Allen Knight, Carmel Heritage Society, Frank Lloyd Wright, Golf House, http://schemas.google.com/blogger/2008/kind#post, Philip Wilson, The Ship House

Carmel Heritage Society House and Garden Tour 2015 – Part 3 – Frank Lloyd Wright House, The Ship House and Golf House

Walker House
by Frank Lloyd Wright
26336 Scenic Road 


In 1918, Mr. and Mrs. Willis J. Walker, San Francisco socialites, purchased 216 acres of land for $150,000 from John Martin (Mission Ranch).  The Walkers subdivided the land and sold many of the lots. (1)
                          

The ocean front acreage from the Walkers subdivision, was deeded to Mrs. Walker’s sister, Della Walker.  

Della asked noted architect Frank Lloyd Wright to design a house that was low to the ground so that her neighbors’ views would not be interrupted.  

Wright did exactly what was asked of him, designing a home that appeared to be like an ocean liner, the prow of which would perpetually face the tireless sea off Carmel Point. 


For almost five years octogenarian Frank Lloyd Wright worked on Della Walker’s house.  Miles Bain was hired to carry out the construction.  

“In the design, Wright wholly departed from the conventional four-cornered concept of rooms.  There isn’t a square corner in the house.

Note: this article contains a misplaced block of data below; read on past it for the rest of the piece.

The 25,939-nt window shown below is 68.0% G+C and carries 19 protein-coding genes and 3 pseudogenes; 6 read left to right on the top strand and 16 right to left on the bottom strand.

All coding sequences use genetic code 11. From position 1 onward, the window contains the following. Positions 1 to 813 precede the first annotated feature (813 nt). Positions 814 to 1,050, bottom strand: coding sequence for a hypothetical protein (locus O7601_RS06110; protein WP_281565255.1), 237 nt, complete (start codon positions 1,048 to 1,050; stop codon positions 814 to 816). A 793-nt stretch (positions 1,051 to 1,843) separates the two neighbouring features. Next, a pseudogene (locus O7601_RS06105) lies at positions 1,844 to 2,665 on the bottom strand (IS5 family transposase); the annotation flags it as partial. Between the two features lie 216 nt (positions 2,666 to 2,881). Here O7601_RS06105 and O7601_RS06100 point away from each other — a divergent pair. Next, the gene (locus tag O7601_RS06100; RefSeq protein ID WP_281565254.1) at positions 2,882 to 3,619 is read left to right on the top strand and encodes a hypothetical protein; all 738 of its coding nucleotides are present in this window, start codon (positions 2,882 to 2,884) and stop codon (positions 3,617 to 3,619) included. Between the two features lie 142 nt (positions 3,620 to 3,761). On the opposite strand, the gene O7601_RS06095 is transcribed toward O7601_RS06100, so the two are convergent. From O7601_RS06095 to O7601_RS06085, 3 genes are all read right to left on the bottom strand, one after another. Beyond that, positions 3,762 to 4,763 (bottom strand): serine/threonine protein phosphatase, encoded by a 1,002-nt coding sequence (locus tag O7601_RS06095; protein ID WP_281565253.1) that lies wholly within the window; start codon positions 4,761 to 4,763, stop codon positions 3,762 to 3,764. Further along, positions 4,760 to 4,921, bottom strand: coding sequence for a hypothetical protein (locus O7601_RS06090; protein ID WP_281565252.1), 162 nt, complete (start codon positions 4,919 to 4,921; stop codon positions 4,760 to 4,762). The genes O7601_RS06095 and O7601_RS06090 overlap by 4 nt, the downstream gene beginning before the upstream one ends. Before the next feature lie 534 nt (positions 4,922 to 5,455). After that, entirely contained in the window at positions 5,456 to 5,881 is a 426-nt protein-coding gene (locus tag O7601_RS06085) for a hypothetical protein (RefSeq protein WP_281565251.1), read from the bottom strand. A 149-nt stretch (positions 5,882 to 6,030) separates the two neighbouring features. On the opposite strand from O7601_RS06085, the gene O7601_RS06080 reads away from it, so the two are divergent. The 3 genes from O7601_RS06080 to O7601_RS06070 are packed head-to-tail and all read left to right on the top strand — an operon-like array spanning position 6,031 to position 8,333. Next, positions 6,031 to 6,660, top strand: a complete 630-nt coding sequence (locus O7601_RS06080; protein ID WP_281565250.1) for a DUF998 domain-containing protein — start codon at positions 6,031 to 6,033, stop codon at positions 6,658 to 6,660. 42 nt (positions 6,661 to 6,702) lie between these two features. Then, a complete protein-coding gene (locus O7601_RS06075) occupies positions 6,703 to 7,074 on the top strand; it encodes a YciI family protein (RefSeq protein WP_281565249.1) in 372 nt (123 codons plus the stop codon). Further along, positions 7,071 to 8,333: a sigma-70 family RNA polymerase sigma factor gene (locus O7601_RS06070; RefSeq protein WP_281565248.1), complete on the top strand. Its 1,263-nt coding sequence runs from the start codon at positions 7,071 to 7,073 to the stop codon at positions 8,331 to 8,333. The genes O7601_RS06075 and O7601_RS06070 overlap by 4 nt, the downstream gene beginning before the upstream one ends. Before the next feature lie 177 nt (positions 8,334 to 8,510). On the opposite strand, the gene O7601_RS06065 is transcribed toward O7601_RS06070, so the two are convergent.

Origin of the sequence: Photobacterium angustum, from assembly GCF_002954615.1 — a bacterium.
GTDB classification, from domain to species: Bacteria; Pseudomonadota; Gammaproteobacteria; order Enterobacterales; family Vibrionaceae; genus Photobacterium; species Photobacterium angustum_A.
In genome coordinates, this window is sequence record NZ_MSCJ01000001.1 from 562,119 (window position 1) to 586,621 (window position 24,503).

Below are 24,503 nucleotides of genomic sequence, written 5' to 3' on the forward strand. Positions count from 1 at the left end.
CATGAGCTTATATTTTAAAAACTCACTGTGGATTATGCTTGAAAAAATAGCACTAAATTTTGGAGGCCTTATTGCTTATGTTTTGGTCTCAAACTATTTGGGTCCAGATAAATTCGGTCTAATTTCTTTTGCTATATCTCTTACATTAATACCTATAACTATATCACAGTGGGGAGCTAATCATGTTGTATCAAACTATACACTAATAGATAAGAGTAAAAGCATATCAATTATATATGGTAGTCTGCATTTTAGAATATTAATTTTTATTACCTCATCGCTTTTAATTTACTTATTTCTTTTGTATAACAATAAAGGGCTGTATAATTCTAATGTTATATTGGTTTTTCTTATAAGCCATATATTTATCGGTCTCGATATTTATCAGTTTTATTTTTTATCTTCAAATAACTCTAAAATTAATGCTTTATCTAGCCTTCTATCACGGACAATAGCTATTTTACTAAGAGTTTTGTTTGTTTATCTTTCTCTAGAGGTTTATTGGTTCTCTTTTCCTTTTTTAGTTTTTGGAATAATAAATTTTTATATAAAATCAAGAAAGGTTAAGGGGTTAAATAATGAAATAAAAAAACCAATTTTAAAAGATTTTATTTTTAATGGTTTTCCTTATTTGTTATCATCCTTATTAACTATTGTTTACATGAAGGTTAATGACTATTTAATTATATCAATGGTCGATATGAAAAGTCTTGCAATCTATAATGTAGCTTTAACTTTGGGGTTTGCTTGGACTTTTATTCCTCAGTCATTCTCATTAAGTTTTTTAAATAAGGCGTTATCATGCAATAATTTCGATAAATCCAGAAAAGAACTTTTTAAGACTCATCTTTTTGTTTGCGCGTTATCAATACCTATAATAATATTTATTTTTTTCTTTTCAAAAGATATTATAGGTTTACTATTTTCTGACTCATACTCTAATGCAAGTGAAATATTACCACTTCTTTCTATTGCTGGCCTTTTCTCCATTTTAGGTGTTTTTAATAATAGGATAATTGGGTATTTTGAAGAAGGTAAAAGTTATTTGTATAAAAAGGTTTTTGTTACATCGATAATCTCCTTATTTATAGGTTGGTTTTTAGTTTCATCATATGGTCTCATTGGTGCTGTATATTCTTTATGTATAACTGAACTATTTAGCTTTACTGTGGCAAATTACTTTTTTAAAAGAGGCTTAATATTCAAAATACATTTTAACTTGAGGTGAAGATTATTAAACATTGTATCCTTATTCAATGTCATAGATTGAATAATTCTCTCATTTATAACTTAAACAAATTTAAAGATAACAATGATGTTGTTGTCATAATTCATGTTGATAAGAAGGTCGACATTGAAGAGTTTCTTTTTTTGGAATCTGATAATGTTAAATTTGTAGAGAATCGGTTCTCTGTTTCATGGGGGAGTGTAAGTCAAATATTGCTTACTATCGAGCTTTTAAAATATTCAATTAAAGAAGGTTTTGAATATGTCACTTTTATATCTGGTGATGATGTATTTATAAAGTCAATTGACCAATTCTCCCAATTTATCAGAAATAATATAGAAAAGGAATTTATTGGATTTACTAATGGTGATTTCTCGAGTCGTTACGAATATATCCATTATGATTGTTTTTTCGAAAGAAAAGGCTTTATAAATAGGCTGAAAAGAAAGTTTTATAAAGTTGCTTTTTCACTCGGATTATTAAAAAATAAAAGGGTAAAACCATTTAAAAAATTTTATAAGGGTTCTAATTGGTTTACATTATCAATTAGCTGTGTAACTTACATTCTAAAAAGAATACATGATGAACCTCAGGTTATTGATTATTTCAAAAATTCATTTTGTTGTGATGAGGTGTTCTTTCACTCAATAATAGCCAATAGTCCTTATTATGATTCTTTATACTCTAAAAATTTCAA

The culmination of this dynamic approach is in the hexagonal living room…the stepped-out windows, leading up to the wide roof overhang…the home’s construction is of Carmel stone, supplemented by cedar plywood on interior walls and ceilings.  This wood came from the mills of Mrs. Walker’s son in Susanville…Heating is by radiant floor units…built-in furniture includes…a couch along the living room view windows…Mrs. Walker added only a few pieces…such as the Japanese fish net balls.” (2) 

Photography is not allowed on the inside of this home.  The current owner allowed me to take the picture above and below.  The picture above is the same setting for the picture below of Mrs. Della Walker. 


Here are a few more highlights from the grounds around the Walker House. 


The Ship House 
3 NE of Sixth Avenue on Guadalupe 


Allen Knight was born in San Francisco on May 7, 1901.  He spent his childhood summers at the home of his two aunts on Monte Verde and Seventh.  At the age of 17 Allen went to live with his aunts full time, but life in Carmel was too tame for Allen so he joined the crew of the “Falls of Clyde” and sailed around the Horn.